Power utility Eskom has moved its power cuts from stage one to two late on Monday, leaving consumers to scramble as they tried to comprehend stage one power cuts.
"Load shedding has moved from stage 1 to stage 2 as of 3pm," Eskom tweeted via the social network Twitter.
Power cuts would continue until 10pm, it said.
Stage one allows for up to 1000MW of the national load to be shed, stage two for up to 2000MW, and stage three for up to 4000MW.
An expert compared the 2000MW to the city of Durban, so one can imagine what impact it could have on any business on any given time, let alone households with babies and families coming home from work.
It was said that Eskom managers were apparently in an emergency meeting on Monday, only to announce on Tuesday morning that more power cuts could be expected.
Earlier, Eskom said the power system was severely constrained due to unforeseen technical problems at power stations.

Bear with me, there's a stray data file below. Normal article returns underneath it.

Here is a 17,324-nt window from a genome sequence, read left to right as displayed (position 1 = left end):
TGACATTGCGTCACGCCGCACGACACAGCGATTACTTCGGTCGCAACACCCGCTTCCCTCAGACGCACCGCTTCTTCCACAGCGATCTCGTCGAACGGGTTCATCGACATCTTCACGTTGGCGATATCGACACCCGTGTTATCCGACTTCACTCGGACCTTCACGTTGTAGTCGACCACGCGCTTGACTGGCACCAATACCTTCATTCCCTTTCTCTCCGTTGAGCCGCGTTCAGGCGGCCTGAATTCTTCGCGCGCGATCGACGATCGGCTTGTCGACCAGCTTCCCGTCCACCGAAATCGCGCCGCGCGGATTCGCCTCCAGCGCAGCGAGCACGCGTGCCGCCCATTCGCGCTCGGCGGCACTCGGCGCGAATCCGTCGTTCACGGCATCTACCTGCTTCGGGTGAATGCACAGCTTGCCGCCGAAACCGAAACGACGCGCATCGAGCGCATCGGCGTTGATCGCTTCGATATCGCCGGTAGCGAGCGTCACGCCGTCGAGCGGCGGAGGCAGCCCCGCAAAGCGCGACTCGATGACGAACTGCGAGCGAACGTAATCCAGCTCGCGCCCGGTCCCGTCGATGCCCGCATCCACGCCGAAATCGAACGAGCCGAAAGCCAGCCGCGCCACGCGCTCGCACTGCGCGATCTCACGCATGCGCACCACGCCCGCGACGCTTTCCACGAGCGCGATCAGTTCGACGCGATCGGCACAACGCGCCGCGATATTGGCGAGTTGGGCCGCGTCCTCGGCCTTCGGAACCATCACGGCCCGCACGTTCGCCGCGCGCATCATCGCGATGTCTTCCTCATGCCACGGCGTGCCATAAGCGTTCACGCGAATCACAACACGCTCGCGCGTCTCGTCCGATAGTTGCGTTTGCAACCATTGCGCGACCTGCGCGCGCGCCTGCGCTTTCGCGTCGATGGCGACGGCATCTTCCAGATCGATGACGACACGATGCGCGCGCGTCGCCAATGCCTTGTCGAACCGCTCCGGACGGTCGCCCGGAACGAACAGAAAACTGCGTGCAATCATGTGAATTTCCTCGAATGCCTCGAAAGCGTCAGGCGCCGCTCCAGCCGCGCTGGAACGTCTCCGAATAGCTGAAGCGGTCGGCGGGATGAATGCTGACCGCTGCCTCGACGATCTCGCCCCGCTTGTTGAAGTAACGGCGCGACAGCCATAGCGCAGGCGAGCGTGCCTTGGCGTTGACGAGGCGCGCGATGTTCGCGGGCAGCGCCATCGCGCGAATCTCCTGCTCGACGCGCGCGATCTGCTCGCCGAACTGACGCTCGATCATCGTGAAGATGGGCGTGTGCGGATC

It asked shopping centres and office blocks to switch off non-essential lights and put photocopy machines and computers on standby after hours, and for people to switch off geysers, air-conditioners, pool pumps, and all non-essential appliances.
Eskom spokesperson Andrew Etzinger on Tuesday morning said the grid was exceptionally tight, that there’s a medium to high chance of load shedding for the day if they do see further technical challenges developing.
He said 25% of Eskom’s generator capacity was not operational due to technical problems. He could not confirm or deny whether the power utility would need to implement stage three of power cuts.
"We will implement the stage necessary in order to protect the grid. We won’t go to stage three unless it is absolutely necessary."
Meanwhile, the Speaker of the Mangaung Metro Municipality, Mxolisi Siyonzana, told Courant, the problem of load shedding should not only be addressed by the Metro, but all of South Africa.
Siyonzana said in the past municipalities used to generate electricity themselves, but legislation resulted in a monopoly in the generation of electricity, being Eskom. He said the situation needs changing and soon.
"We need to make sure that bigger municipalities are able to generate their own electricity to reduce the burden on Eskom. You have power stations in Johannesburg, in Kroonstad and in many other cities. At the moment the monopoly of electricity is Eskom. I know it is one of President Zuma’s priorities to deal with issues of energy and power," Siyonzana said.